Exploring the evolvability of resistance determinants in bacteria : a dissertation submitted in partial fulfilment for the degree of Doctor of Philosophy in Biochemistry at Massey University, Albany, New Zealand
Antibiotic resistance poses a major risk to human and animal health. It has impacted on morbidity and mortality rates and has increased hospitalisation costs worldwide. To stand a fighting chance in this losing battle, it is important to understand the biochemical and evolutionary pathways that give rise to resistance. The goals of this thesis were to gain mechanistic insights into new resistance pathways and to explore whether protein functions associated with resistance could be evolved artificially.
In the first part of this thesis, I report that many pre-existing gene products in a non-pathogenic bacterium (E. coli) are able to impart resistance towards different classes of antibiotics. Investigating the relationship between fitness and resistance revealed that it was complex and as a result, it was difficult to predict how resistance would impact on bacterial fitness. It is apparent that the reservoir of resistance elements in non-pathogenic bacteria is much larger than previously appreciated, and may provide a rich source of resistance genes that could be co-opted by pathogenic bacteria.
In the second part of the thesis, specific examples were selected to explore the evolvability of resistance functions. Weak resistance activities of carbonic anhydrase and three proteins of unknown native function (YeaD, YdfW and YejG) could not be improved by directed evolution experiments in this study. Nonetheless, a novel multi-step route to high level tobramycin resistance involving YejG was discovered. Over-expression of YejG in the presence of a chromosomal mutation in the fusA gene (G1478T) endowed the bacterium with maximal resistance to tobramycin. In addition, a function of YejG in mediating an early entry into the log phase of growth has been uncovered.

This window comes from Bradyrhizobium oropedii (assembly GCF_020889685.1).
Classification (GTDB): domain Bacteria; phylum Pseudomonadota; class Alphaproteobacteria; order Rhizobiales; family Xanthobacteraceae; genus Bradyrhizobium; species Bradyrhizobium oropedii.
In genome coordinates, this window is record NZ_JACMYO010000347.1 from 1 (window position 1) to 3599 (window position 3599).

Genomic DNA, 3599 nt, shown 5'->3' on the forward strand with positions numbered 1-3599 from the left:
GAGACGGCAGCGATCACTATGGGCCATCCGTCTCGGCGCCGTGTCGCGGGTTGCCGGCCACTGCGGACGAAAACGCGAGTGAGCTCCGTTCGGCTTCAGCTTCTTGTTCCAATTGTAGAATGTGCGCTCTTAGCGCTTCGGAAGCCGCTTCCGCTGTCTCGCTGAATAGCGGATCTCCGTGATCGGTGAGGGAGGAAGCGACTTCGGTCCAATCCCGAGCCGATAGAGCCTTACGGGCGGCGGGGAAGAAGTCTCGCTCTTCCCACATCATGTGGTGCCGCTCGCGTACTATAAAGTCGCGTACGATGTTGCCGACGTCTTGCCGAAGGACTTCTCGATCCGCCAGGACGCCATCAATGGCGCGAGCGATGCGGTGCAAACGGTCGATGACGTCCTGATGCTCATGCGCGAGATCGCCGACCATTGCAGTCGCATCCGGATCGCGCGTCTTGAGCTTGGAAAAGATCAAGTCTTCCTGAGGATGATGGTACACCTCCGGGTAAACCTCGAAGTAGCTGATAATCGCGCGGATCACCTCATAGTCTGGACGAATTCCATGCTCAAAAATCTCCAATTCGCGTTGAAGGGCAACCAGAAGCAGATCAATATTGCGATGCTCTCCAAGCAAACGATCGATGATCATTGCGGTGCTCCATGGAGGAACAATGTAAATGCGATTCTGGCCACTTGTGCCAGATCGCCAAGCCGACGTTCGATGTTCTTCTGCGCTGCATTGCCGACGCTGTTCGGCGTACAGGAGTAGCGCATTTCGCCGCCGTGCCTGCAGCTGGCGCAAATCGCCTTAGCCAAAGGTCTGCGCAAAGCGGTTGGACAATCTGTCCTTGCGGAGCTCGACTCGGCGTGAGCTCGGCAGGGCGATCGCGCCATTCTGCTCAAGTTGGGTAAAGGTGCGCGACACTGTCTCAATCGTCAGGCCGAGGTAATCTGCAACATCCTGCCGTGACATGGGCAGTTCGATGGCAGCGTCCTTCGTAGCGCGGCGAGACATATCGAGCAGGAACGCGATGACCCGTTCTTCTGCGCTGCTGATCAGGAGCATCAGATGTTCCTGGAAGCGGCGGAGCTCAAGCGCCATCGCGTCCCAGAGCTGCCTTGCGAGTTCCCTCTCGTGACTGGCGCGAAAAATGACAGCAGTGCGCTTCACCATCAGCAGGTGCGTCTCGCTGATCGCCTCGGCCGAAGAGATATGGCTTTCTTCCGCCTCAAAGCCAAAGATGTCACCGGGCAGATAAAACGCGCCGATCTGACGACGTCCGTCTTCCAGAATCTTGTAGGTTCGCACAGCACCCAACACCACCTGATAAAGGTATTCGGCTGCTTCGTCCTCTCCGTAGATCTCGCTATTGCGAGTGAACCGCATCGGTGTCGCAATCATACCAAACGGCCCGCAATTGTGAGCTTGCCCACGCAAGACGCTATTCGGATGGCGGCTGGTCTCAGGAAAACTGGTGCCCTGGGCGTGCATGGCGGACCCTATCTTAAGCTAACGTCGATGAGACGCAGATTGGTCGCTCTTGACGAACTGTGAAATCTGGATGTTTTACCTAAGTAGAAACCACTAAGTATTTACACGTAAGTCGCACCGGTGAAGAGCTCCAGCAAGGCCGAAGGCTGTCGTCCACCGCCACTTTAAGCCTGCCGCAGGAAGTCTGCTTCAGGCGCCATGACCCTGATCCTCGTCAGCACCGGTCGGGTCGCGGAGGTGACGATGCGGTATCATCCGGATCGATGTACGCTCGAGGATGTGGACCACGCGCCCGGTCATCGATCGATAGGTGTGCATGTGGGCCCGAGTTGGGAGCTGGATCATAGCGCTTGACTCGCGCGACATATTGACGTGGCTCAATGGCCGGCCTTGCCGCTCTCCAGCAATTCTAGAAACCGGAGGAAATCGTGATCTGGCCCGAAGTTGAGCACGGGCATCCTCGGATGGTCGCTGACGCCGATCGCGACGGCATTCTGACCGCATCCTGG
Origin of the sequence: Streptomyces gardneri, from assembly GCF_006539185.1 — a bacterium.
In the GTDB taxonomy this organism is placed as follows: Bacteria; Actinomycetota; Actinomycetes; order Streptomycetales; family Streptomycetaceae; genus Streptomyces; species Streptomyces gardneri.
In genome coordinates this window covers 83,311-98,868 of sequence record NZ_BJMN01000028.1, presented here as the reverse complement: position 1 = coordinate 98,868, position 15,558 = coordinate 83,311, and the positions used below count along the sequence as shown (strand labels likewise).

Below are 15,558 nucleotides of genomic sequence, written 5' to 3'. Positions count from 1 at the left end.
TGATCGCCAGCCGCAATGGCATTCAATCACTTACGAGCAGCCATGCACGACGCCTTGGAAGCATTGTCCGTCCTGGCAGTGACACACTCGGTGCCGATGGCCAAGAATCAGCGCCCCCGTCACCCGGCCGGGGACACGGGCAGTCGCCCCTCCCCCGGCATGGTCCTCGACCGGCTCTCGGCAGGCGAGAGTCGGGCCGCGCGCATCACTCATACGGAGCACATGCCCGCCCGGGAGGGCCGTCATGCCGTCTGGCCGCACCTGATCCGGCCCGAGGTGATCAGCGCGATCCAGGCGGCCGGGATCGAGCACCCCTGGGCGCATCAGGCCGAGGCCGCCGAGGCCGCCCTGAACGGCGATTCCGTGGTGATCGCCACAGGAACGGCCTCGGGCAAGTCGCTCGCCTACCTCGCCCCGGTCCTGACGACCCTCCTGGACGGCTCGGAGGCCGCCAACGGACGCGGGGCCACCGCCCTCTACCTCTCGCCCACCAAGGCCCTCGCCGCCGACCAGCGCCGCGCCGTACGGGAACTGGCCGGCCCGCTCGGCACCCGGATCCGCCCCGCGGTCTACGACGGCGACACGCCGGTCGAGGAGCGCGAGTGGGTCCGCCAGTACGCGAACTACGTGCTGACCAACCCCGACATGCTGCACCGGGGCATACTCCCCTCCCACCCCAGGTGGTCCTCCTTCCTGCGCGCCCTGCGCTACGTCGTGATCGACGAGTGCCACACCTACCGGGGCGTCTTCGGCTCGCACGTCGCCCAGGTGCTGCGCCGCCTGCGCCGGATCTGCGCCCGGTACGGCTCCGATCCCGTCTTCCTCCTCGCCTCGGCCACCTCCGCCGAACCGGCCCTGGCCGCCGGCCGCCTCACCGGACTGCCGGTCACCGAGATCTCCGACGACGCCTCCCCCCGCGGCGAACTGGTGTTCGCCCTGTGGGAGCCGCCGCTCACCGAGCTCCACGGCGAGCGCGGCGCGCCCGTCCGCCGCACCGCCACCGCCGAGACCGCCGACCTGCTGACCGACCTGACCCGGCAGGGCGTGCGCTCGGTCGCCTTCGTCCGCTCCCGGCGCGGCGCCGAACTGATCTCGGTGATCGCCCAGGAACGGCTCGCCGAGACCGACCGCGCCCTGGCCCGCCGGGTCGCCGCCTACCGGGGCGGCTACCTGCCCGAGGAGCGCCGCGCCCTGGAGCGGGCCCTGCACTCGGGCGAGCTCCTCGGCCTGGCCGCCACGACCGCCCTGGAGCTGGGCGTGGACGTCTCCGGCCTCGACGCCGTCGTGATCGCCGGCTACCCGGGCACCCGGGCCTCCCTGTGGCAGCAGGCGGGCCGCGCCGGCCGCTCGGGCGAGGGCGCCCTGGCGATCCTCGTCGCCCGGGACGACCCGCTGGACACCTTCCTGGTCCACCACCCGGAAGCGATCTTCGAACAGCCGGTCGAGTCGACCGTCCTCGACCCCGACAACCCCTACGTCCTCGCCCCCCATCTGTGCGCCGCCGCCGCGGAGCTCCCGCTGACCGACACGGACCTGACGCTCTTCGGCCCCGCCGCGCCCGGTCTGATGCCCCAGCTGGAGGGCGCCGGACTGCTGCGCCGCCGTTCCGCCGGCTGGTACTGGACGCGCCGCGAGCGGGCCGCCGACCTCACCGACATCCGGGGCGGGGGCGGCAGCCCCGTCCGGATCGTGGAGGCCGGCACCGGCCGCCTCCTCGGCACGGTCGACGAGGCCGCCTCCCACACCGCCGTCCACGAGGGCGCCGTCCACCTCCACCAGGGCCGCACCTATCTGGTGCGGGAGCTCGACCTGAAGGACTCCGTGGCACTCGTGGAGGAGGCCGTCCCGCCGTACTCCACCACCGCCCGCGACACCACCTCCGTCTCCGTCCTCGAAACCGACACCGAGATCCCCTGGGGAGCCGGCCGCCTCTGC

Overall, the results in this thesis have revealed that there are even more pathways to resistance than previously appreciated. Weak resistance functions may not necessarily be easily evolvable, however, they may facilitate the emergence of mutations that confer higher levels of resistance. Ultimately, it is hoped that gaining a deeper insight into resistance pathways and how they evolve will help in the development of the new drugs that we so desperately need.
Content from Appendix III removed for copyright reasons: Soo, V. W. C., Hanson-Manful, P., & Patrick, W. M. (2011). Artificial gene amplification reveals an abundance of promiscuous resistance determinants in Escherichia coli. Proceedings of the National Academy of Sciences, 108(4), 1484-1489. doi:10.1073/pnas.1012108108